Q. If you could compare the mindset, last year you came in here, you were still in the title chase, you knew that you had to win the race in order to win the title. This year you come in, you're in a title race; does it make it any easier to go out and try to get the victory winner when you're in the situation like you're in today?
GREG BIFFLE: Yes and no. There really was not any pressure this weekend but I did feel some pressure when I got going and got to racing out there.
You know, a lot of people like to talk about points racing and pressure and all that, and we really, we try and win every time we show up. You know, that gains us the most amount of points and you know, I've done that the last 10, 11 races, I thought I could win in Phoenix and that turned out not to be true. I felt I had a car that I could probably win with here, but wasn't real sure about it. And turned out that I could have.
But, you know, maybe the pressure leading up to the weekend, all of the things in the media and all the stuff I had to do. You know, race car drivers, we enjoy that part of it, because they are talking about you. And if you don't have a camera in your face and nobody is wanting you and nobody wants to talk to you, that's when you start worrying.
Q. Can you tell me about having Harvick on the racetrack? There were several complaints from drivers and I wonder what you saw from your window?
GREG BIFFLE: I don't know. I guess we had a little altercation, but my tire got knocked off out of the carrier's hand by the 10 car and so I ended up having to start back at 20th, and he was running, I don't know, around 17th or so or 15th.
I was coming through the cars pretty fast because my car was really fast and I got inside him to go down the back stretch and when we got into turn three, he turned into the bottom, and I gave him the benefit of the doubt that he didn't know I was there and, you know, got my nose -- I hit the brakes as hard as I could and my nose hit the ground and my car got sideways and I missed his rear bumper as he came down to the white line. Just put the throttle down and slid up and came off the corner on the high side of him, and going down the front stretch, and he swerved at me, like I had done something to make him mad, I don't know what that was all about. I didn't know that anybody else had any other issues. I didn't know that anybody even saw that. But I don't know why he swerved on me going down the front stretch, but he was -- I don't know. Maybe his spotter didn't tell him I was inside him. We never touched or anything. But I saved his bacon for him.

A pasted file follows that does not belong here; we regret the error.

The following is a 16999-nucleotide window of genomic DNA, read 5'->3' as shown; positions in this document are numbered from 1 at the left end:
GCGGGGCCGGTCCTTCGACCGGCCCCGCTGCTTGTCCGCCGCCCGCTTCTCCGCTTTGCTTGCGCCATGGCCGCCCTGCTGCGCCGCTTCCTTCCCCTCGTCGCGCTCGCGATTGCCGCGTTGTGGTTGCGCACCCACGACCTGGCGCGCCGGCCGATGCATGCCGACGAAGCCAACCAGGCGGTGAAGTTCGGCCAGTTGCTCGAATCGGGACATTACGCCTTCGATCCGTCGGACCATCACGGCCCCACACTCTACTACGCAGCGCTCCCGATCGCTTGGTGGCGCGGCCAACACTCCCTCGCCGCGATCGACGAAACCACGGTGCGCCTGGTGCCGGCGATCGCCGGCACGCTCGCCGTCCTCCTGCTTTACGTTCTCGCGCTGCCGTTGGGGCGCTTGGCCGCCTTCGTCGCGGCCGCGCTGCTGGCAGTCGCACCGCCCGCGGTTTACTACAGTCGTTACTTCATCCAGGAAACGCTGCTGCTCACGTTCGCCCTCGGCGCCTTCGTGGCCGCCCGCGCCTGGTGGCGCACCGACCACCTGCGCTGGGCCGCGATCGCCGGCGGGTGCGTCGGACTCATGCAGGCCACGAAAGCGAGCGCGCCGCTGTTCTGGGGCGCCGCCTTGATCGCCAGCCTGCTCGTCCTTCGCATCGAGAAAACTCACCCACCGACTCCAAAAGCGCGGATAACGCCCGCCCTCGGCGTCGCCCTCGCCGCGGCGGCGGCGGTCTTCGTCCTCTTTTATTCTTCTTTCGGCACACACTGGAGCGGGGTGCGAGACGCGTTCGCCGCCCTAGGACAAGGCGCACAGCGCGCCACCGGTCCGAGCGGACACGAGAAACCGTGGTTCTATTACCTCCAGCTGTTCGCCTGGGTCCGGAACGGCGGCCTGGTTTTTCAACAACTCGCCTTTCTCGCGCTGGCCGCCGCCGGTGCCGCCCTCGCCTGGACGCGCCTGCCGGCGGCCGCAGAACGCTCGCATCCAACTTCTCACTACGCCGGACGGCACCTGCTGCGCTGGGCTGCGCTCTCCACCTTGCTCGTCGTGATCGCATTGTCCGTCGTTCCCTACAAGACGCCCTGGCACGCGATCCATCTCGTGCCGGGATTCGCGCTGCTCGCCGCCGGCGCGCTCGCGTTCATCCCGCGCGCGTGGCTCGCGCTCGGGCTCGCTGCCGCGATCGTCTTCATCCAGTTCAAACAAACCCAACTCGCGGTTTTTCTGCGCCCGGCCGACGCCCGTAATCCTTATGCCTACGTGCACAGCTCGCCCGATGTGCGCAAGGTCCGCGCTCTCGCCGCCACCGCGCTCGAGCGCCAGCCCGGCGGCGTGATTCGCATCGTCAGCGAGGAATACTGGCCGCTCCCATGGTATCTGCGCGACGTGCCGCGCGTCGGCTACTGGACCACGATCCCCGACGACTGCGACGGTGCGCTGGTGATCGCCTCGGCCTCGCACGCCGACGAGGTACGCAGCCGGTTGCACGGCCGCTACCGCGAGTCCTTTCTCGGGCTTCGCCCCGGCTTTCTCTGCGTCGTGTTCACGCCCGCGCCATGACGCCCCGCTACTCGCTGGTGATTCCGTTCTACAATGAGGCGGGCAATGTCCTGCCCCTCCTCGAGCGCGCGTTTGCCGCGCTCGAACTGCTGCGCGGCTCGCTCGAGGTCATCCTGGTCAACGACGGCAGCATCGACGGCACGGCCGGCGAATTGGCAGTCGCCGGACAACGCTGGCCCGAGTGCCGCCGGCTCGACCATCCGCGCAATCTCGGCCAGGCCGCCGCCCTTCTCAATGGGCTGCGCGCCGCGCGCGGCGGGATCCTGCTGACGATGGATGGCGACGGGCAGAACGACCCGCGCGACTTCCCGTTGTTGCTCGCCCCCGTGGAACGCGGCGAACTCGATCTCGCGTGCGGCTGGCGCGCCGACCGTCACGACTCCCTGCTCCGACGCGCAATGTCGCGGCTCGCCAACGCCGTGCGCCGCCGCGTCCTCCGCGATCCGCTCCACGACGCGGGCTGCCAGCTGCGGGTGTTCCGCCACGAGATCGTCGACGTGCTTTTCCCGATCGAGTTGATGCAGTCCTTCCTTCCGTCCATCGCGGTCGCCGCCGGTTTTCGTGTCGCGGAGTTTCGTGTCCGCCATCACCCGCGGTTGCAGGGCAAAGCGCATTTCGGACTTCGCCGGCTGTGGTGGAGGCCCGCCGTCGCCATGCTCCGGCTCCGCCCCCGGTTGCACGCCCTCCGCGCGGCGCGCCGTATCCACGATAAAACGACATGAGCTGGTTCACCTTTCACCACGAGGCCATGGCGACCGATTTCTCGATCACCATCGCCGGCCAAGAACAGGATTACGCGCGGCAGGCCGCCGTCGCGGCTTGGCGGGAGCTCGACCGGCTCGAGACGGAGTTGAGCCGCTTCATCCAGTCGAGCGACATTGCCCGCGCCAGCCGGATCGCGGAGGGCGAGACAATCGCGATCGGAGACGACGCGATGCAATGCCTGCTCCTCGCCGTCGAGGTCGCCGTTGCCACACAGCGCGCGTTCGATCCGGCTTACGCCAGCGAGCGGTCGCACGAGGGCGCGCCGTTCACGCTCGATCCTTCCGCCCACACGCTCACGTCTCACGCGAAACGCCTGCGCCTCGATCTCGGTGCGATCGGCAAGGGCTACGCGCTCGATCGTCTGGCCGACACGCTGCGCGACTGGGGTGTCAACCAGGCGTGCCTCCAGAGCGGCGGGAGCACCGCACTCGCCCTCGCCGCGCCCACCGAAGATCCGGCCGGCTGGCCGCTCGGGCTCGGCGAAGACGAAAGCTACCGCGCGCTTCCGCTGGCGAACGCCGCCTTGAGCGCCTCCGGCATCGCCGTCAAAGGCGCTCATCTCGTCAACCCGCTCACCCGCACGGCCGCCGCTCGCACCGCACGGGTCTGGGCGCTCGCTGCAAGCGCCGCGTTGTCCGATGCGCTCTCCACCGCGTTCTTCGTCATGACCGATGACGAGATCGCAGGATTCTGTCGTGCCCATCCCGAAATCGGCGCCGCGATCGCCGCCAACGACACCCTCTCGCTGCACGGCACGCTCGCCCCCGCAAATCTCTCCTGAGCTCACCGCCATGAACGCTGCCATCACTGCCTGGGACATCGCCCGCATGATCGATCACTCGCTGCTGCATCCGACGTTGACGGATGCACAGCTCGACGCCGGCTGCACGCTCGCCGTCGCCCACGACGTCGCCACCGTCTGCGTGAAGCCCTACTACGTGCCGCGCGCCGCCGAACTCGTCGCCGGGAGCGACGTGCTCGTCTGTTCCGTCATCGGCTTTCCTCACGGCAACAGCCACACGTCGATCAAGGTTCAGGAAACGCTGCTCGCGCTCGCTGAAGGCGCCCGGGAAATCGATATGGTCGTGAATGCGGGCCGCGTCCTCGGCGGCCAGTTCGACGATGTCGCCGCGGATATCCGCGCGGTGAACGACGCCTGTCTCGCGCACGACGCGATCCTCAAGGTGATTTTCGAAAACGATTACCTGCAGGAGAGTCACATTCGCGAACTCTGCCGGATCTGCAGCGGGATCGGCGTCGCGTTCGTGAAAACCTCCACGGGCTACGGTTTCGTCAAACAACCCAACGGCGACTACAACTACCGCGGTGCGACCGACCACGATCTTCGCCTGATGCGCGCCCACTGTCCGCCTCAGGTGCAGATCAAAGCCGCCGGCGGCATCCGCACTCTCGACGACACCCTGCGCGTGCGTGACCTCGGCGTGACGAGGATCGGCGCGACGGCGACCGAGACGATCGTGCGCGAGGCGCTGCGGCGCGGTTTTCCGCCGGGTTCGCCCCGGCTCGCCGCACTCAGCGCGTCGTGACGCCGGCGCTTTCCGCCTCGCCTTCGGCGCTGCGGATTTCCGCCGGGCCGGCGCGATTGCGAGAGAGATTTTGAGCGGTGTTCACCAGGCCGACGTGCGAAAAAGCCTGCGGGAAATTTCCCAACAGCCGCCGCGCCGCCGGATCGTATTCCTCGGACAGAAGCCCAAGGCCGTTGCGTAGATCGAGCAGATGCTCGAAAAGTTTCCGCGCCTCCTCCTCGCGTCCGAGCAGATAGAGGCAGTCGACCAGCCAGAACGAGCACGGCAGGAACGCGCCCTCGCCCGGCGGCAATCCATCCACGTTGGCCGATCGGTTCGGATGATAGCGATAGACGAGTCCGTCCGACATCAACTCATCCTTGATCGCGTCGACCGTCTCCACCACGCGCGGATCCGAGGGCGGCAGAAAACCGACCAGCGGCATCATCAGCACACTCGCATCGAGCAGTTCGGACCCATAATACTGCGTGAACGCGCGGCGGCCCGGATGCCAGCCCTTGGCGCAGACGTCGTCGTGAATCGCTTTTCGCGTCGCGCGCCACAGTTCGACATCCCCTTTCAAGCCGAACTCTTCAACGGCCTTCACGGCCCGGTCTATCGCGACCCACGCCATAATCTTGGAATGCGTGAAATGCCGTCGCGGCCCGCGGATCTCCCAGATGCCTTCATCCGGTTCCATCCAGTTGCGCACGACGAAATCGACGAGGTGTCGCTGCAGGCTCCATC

Q. You've been around the track a couple of times, why did Denny Hamlin have such a successful first season?
GREG BIFFLE: You know, I think the same reason why Carl did. You know, they are very good, really exceptional equipment, and to be perfectly honest with you, it's hard to screw it up when you've got a really, really good race car, really fast race car. You can take about any of these drivers and put them in, and if you have something that's handling good, turning, got great power, the car is easy to drive, you can stick just about any one of these guys racing in the NEXTEL Cup series in the car and he's going to be able to win races or be able to run up front.
We all have a fairly lateral amount of talent. It's each team, how they put their mouse trap together is a lot of it. He was in really good equipment. He had Tony Stewart over there that won a couple of titles, and those guys are not dummies, and that has a lot to do with it. Same with Carl last year. He came into the program and Matt and I had great race cars, and he copied a lot of what we were doing and then about middle of the year, went off on his own and we were winning races, all of us were.
Q. Is there anything special or magical about this track that suits your driving particularly? And also, someone said, I didn't know if it's true or not, you had difficulty finding victory lane even though you've been there wise?
GREG BIFFLE: Yeah, there were so many people on pit road, I couldn't see where I was going. I knew where it was, but there was a massive amount of people crossing pit road to go out to the front stretch.
So you know, when you're inside there, it's hard to find stuff. I couldn't see anything from inside the car.
You know, I like the progressive banking-type racetracks. They put on great races because you can run right across the bottom, you can run the middle, you can run the upper part of the racetrack. I've just adapted. You know, really we ran very well at mile and a half racetracks all over last year and we obviously still have some of that magic that we can run fast on them.
But this type of racetrack, I just like it. I like the way the corners are laid out. I like the way it races, and I think it puts on a good show.
Q. Your teammate, Carl Edward, came in last night and said that on Thanksgiving, he goes to Denny's to eat, I guess his Thanksgiving meal. What are your plans for Thursday?
GREG BIFFLE: Oh, I can't wait for that day. I tell you what, I'm feeling a little under the weather right now, and I didn't have a great week last week, and I have to work Monday, Tuesday and Wednesday this following week on photo shoots and commercials.
So Thursday is my official first day off. I'm going to cook a turkey, I'm going to go to my mountain property and cook a turkey, I have no telephones, build a big, huge fire and sit back and enjoy myself.
MODERATOR: Congratulations. Have a good holiday.
End of FastScripts